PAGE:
Available at: http://www.zerotothree.org/parenting-resources/
Is sleep one of your most important family values? A new University of Illinois study suggests that it should be, reporting that more parental sleep is related to more child sleep, which is related to decreased child obesity.
“Parents should make being well rested a family value and a priority. Sleep routines in a family affect all the members of the household, not just children; we know that parents wont get a good nights sleep unless and until their preschool children are sleeping,” said Barbara H. Fiese, director of the U of Is Family Resiliency Center and Pampered Chef Endowed Chair.
And the effects of sleeplessness go beyond just being tired the next day. Studies show that moms, dads, and their children are likely to gain weight as they lose sleep, she said.
Source: Science Daily
Available at: http://www.sciencedaily.com/releases/2014/06/140609153345.htm
We examined trends and neighborhood and sociobehavioral determinants of sleep problems in US children aged 6–17 between 2003 and 2012. The 2003, 2007, and 2011-2012 rounds of the National Survey of Children’s Health were used to estimate trends and differentials in sleep problems using logistic regression. Prevalence of sleep problems increased significantly over time. The proportion of children with sleep problems in children.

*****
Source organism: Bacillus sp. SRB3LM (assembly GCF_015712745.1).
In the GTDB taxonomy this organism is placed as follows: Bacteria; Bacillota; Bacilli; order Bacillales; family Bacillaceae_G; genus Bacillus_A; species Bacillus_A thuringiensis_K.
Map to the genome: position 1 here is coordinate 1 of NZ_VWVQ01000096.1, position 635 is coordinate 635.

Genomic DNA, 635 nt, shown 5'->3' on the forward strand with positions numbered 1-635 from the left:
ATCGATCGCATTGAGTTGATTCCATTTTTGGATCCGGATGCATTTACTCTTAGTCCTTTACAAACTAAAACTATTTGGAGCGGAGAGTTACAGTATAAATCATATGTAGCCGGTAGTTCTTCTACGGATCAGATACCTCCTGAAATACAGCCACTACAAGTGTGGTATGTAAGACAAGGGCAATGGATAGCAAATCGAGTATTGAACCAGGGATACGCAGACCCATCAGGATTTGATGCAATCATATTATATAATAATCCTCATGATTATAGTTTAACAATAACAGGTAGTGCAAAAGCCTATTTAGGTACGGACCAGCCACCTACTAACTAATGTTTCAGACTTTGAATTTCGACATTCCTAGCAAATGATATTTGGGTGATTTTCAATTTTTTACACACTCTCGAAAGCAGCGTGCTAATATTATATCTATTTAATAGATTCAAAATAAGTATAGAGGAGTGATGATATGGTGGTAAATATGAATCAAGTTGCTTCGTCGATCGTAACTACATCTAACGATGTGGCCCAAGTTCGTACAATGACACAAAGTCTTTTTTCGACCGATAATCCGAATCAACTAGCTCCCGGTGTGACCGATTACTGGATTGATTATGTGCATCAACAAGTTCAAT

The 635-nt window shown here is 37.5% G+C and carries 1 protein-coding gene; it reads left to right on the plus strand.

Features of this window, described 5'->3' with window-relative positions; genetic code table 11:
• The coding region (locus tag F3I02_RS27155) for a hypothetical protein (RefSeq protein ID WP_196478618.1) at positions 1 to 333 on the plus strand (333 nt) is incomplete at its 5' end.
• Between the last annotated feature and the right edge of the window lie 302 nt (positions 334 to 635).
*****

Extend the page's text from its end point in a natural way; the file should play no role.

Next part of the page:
Source: Sleep Disorders
Available at: http://www.hindawi.com/journals/sd/2013/394320/
Co-sleeping is back in the news.
Last week in Toledo, Ohio, a 2-month-old boy died after spending the night in his mother’s bed. The mother had fallen asleep while breastfeeding her son; when she awoke, he was no longer breathing. He could not be revived.
As a mother, I felt a terrible sadness in reading about this little boy’s death. I cannot begin to comprehend this family’s loss.
The death is reported as “a co-sleeping accident.” In its wake, the director of Toledo’s Children Services warned parents that co-sleeping is “dangerous.” In Cincinnati, police officers and citizen-on-patrol members teamed up to spread similar warnings. (It isn’t clear to me whether the Cincinnati effort was motivated by the Toledo baby’s death.)